This seemingly counterintuitive notion has endless and major ramifications for how businesses operate, how knowledge is advanced, how economies are (or should be) organized, and how we live our daily lives. With seemingly boundless erudition and in delightfully clear prose, Surowiecki ranges across fields as diverse as popular culture, psychology, economic behaviorism, artificial intelligence, military history, and political theory to show just how this principle operates in the real world.
Despite the sophistication of his arguments, Surowiecki presents them in a wonderfully entertaining manner. The examples he uses are all down-to-earth, surprising, and fun to ponder. Why is the line in which you're standing always the longest? Why is it that you can buy a screw anywhere in the world and it will fit a bolt bought ten-thousand miles away? Why is network television so awful? If you had to meet someone in Paris on a specific day but had no way of contacting them, when and where would you meet? Why are there traffic jams? What's the best way to win money on a game show? Why, when you walk into a convenience store at 2:00 A.M. to buy a quart of orange juice, is it there waiting for you? What do Hollywood mafia movies have to teach us about why corporations exist?
The Wisdom of Crowds is a brilliant but accessible biography of an idea, one with important lessons for how we live our lives, select our leaders, conduct our business, and think about our world.
©2004 James Surowiecki; (P)2004 Books on Tape
"Surowiecki's style is pleasantly informal, a tactical disguise for what might otherwise be rather dense material. He offers a great introduction to applied behavioral economics and game theory." (Publishers Weekly)
This book has actually made me so angry in reading it that I'm having trouble writing a fair assessment of it. The authors assessment for the "wisdom of crowds" was judged by the fact that if you average people's guesses at the numbers of marbles in a jar, it comes to be rather close. Fine for guessing marbles in a jar, but real world applications of this type of thinking is flawed and arguments for it are left wanting. A good half the arguments he develops in the book are about the stupidity of crowds; leaving me wondering why I even bothered with his trite analysis of "funny and amusing sociological data" The author's world is a sterile and joyless place where the reality of his ideas are about as exciting as this read. The last time I checked "crowds" haven't written any great books, created any symphonies or inspired me to any level like an individual could.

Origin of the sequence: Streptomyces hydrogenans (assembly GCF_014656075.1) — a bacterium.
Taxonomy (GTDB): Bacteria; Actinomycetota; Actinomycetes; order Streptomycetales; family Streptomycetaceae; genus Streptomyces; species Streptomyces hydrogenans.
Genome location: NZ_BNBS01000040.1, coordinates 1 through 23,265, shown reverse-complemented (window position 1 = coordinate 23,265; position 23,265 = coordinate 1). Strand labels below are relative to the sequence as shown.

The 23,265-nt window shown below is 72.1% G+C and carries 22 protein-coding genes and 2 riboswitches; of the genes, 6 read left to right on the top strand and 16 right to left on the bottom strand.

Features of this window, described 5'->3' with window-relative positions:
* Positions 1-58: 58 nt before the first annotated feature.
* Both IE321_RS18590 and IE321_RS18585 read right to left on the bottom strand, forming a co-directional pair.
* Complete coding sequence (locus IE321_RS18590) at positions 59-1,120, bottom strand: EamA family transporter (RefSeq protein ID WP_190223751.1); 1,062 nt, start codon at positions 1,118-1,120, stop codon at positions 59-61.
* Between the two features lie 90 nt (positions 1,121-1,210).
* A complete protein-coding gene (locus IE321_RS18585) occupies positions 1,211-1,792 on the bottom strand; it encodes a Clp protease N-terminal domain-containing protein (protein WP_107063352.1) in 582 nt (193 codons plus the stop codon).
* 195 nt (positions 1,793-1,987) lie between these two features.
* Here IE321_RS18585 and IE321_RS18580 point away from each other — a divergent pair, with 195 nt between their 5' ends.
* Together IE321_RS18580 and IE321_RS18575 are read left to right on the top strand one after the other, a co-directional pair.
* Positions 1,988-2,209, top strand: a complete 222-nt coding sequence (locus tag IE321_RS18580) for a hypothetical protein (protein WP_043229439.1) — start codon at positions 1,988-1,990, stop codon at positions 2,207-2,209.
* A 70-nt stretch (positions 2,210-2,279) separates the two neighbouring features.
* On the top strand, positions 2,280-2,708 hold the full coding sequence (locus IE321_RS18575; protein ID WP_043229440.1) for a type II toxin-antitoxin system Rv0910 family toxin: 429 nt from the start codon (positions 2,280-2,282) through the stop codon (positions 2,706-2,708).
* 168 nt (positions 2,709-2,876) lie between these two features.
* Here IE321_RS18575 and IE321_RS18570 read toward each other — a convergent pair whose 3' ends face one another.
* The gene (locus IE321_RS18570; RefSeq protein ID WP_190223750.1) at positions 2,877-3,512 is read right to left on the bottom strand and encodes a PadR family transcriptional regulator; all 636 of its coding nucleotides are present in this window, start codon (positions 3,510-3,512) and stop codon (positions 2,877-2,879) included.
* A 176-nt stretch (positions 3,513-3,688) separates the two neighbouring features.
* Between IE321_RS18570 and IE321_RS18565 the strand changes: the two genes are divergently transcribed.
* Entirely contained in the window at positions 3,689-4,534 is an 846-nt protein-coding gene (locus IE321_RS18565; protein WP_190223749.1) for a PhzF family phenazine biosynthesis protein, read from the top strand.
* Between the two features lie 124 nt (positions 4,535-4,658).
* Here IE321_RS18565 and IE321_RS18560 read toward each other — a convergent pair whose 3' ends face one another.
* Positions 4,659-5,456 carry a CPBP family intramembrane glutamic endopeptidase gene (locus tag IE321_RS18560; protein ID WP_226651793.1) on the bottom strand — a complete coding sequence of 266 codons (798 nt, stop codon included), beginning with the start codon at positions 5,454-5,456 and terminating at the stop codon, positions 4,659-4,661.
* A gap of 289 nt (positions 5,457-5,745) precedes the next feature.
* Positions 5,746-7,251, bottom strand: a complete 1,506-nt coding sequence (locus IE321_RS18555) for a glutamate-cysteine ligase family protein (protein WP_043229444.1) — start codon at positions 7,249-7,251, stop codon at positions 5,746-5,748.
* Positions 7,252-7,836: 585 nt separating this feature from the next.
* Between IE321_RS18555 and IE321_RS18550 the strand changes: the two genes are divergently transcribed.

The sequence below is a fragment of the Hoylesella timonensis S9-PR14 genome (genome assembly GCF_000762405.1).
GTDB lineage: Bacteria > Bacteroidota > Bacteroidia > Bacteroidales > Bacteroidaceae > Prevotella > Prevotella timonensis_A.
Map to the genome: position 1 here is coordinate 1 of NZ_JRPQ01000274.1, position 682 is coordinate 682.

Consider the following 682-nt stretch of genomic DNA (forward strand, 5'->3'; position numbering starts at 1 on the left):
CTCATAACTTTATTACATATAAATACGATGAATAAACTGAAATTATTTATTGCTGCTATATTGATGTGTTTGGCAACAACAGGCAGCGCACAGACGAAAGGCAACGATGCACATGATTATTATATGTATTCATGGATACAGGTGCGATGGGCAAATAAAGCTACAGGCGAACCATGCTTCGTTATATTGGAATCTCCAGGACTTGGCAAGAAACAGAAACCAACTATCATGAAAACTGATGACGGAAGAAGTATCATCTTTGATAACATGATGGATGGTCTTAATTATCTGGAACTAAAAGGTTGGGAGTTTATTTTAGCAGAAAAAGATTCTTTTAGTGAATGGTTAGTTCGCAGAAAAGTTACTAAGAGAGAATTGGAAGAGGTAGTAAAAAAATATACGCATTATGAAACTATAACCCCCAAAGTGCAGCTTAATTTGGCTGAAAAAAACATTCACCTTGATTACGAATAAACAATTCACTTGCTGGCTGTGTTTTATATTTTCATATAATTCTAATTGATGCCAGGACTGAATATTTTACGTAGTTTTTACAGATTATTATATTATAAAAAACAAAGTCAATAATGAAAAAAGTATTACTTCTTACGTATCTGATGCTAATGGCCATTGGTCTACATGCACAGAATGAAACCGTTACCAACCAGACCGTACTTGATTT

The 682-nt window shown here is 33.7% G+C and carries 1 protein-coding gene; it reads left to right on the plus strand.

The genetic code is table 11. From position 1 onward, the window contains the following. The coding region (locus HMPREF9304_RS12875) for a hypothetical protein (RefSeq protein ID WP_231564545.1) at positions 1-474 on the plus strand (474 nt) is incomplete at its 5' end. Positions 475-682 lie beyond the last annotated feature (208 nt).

I heard about this book via Forbes top-ten business books list and usually find nonfiction books better on recording. I would definitely listen to a snippet of the book before buying. Unlike some other reviewers, I found the narrator boring and frankly sounded like a computer-automated voice. I'll never listen to another audiobook read by that narrator.
I have only read two hours of this book, and I have no intention of finishing it. During this time, I have been barraged with monotonous examples in which the average answer of the crowd happens to be more accurate than most of the individuals in that crowd. His wordy self-important style of writing leaves me with the feeling that this could instead be a man seeing an enormous number of coincidences, and presenting all the ones that happen to suit his views.
Perhaps the author will decide to get around to some adult level conversation and scientific analysis in the remaining seven hours, but I would not bet on it. And as I still have a splitting headache from the first two hours, I am not about to find out.
This book was well done and informative. I found it a little difficult at times to keep up with all the points the author made (there are many). All are around the same topic--how crowds can be more effective then individuals under certain conditions--but there are many sub points that can lead the reader/listener confused at times. This is one I could see myself listening to again to gain more clarity. The only reason that I didn't give it a 5 was because there is so much going on in this book, and to many I'm sure that's a good thing. For me it was too, but I offer that point as a means of caution to the person who thinks this is a quick and easy book. It isn't, but it is well researched and well thought out.